Third-party outsourcing can lead to a council data protection breach, and as the old saying goes, “you’re only as strong as your weakest link” – which means councils and local authorities are only as good as the private organisations they outsource work to.
This is important, because public sector data breaches are an ongoing problem, and councils can be a prime target for cyber-criminals as well as being vulnerable to leaks and breaches from inadequate procedures and policies.
With councils outsourcing work for the private sector a lot, there is understandable cause for concern.
Ultimately, if a council outsources work privately, and the private company is responsible for a data breach, it’s the council’s data that can end up being exposed. As the Data Controller, the council has the ultimate responsibility, which is why it’s so important that councils understand that the organisations they outsource work to can adequately protect and secure the data they hold.
Capita is perhaps an easy example to call upon. They do a lot of work on behalf of the public sector, and there have been incidents in the past where Capita has been responsible for data breaches when undertaking outsourced work from local authorities. Councils must be confident that the data they put into the hands of outsourced agencies is safe, and they must conduct their due-diligence checks to ensure that the data they hand over will be safe and secure.
Councils hold a lot of personal and sensitive data about people. In the wrong hands, this kind of data – when leaked or breached – can cause significant distress to victims and can open people up to incidents of fraud.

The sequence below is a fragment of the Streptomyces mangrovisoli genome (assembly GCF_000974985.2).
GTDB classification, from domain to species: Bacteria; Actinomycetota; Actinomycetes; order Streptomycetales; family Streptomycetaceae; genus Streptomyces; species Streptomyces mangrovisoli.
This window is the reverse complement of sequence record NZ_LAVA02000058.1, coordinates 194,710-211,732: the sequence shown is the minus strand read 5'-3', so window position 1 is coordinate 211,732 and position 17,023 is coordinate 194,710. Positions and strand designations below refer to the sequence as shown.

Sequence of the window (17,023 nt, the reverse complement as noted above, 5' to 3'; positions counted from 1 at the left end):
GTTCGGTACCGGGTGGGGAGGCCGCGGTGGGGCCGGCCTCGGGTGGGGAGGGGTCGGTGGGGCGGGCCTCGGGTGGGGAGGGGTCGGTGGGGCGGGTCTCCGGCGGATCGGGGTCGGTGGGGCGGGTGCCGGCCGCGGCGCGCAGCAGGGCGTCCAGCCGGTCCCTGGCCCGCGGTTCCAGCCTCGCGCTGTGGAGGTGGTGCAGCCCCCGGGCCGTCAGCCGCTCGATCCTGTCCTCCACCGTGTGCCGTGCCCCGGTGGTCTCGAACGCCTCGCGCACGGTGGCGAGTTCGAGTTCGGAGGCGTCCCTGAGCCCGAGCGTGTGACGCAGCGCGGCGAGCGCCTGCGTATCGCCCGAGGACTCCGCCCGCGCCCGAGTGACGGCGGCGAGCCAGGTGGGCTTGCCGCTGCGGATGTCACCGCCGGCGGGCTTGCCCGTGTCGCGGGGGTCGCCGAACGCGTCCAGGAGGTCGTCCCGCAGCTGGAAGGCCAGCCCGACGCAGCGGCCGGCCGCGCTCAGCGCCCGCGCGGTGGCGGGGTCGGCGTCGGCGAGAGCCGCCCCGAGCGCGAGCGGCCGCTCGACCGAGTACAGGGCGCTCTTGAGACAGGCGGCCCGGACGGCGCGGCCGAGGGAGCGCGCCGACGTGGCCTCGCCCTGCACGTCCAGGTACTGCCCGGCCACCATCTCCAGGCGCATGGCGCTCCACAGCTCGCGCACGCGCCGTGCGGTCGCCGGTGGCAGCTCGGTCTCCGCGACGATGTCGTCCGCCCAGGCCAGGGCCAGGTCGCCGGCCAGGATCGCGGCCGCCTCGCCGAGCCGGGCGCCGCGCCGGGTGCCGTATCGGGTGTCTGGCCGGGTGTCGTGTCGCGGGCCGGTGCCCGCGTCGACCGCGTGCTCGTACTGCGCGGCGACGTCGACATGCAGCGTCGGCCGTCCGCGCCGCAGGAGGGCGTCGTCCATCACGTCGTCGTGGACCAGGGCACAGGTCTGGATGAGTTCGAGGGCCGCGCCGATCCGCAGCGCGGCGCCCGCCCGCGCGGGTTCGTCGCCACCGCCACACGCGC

If you are the victim of a data breach caused by an outsourced company, who is responsible?
You would expect that the third-party company that the council has outsourced work to has their own insurance and / or finances to settle a data protection breach claim against them. In the first instance, a victim can make their claim against the organisation directly responsible for the breach. But that doesn’t totally absolve the council, and if it transpires that the organisation does not have the finances or the insurance to settle a claim, the burden can fall back on to the council itself.
If the council or local authority did not undertake adequate checks and have adequate agreements in place to ensure that the data they hand over is safe and secure, they can be equally as responsible. With council data protection breaches already a common problem, ensuring that outsourced organisations have the means to safeguard public data is essential.
If you have been the victim of a council data breach, please don’t hesitate to contact our legal team for assistance.
IMPORTANT: advice on this page is intended to be up-to-date for the 'first published date'.
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